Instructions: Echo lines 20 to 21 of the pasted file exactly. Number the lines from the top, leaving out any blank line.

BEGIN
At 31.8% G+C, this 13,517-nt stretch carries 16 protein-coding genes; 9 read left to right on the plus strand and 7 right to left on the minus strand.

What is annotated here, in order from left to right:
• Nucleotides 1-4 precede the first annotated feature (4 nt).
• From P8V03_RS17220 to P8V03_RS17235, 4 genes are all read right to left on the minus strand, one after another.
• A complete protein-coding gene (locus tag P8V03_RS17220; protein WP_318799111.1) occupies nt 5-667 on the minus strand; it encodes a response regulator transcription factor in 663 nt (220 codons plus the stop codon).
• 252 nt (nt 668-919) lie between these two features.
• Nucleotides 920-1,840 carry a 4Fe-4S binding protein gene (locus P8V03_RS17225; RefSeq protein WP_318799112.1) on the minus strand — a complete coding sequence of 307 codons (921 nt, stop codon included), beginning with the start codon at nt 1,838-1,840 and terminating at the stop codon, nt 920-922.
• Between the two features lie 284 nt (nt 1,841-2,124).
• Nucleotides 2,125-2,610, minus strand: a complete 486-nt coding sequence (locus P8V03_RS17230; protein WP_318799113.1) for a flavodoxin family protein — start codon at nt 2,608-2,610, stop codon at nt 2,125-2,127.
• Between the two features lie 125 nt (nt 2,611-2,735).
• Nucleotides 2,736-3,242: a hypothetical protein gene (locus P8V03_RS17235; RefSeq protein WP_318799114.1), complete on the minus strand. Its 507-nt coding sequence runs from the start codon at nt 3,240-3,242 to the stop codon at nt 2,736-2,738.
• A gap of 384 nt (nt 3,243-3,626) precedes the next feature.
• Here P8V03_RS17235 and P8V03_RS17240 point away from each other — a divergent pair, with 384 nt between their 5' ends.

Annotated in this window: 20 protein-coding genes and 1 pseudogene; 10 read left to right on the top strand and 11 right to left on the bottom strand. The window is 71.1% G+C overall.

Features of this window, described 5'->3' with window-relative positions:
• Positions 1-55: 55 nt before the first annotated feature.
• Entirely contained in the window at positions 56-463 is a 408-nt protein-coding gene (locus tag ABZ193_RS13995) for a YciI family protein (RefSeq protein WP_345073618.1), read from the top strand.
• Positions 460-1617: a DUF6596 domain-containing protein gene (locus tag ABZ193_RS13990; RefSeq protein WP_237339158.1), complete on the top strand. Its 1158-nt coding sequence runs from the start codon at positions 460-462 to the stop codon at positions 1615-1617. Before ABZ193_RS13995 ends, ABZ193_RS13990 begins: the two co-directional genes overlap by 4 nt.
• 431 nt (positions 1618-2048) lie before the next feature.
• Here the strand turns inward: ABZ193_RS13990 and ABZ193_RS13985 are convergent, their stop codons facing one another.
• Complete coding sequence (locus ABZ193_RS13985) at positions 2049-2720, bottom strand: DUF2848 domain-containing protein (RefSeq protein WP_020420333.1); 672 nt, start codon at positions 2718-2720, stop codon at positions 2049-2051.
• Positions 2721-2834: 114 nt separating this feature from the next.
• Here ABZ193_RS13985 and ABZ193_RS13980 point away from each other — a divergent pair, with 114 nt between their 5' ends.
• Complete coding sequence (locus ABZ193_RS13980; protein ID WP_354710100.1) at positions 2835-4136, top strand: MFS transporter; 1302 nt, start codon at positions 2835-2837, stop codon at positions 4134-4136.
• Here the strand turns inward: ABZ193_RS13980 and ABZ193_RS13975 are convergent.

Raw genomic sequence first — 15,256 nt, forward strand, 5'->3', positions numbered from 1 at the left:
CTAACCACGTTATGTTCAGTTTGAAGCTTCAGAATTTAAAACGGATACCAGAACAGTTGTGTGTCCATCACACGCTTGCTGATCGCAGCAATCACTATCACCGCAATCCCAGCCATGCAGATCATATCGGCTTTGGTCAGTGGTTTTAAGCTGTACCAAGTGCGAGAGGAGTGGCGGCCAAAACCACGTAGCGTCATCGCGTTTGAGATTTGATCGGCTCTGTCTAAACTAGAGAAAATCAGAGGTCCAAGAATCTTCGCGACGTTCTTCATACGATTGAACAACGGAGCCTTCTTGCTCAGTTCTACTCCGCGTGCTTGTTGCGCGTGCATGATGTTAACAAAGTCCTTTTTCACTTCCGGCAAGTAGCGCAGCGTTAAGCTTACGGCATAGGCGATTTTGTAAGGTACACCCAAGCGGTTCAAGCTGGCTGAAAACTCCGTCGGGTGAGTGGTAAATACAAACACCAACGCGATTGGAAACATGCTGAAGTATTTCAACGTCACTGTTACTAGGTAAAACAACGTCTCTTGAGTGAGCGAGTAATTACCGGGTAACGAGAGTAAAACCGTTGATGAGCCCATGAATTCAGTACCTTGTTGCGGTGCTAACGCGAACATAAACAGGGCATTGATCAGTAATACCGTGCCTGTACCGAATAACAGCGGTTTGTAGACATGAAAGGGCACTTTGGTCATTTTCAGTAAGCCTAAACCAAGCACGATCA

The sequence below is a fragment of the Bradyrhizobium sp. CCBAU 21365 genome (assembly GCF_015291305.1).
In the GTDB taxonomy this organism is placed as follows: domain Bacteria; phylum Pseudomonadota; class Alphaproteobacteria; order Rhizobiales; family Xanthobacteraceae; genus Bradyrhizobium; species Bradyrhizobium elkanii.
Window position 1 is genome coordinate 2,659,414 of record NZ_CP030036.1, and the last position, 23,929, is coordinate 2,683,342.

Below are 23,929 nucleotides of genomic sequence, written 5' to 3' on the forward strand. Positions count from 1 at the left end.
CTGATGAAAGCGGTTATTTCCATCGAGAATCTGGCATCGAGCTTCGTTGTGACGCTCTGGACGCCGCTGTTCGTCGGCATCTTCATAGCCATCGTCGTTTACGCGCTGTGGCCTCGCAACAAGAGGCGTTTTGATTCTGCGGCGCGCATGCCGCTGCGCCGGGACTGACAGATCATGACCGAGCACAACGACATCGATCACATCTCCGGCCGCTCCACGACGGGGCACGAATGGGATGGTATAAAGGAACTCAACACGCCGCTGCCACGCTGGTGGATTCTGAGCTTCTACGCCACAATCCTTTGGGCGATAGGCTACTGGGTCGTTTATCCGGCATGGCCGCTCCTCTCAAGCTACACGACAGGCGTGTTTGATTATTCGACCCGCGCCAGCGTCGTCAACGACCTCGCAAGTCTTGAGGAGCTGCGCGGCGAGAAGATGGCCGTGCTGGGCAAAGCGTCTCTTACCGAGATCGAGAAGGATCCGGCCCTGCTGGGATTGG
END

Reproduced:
• Here the strand turns inward: ABZ193_RS13990 and ABZ193_RS13985 are convergent, their stop codons facing one another.
• Complete coding sequence (locus ABZ193_RS13985) at positions 2049-2720, bottom strand: DUF2848 domain-containing protein (RefSeq protein WP_020420333.1); 672 nt, start codon at positions 2718-2720, stop codon at positions 2049-2051.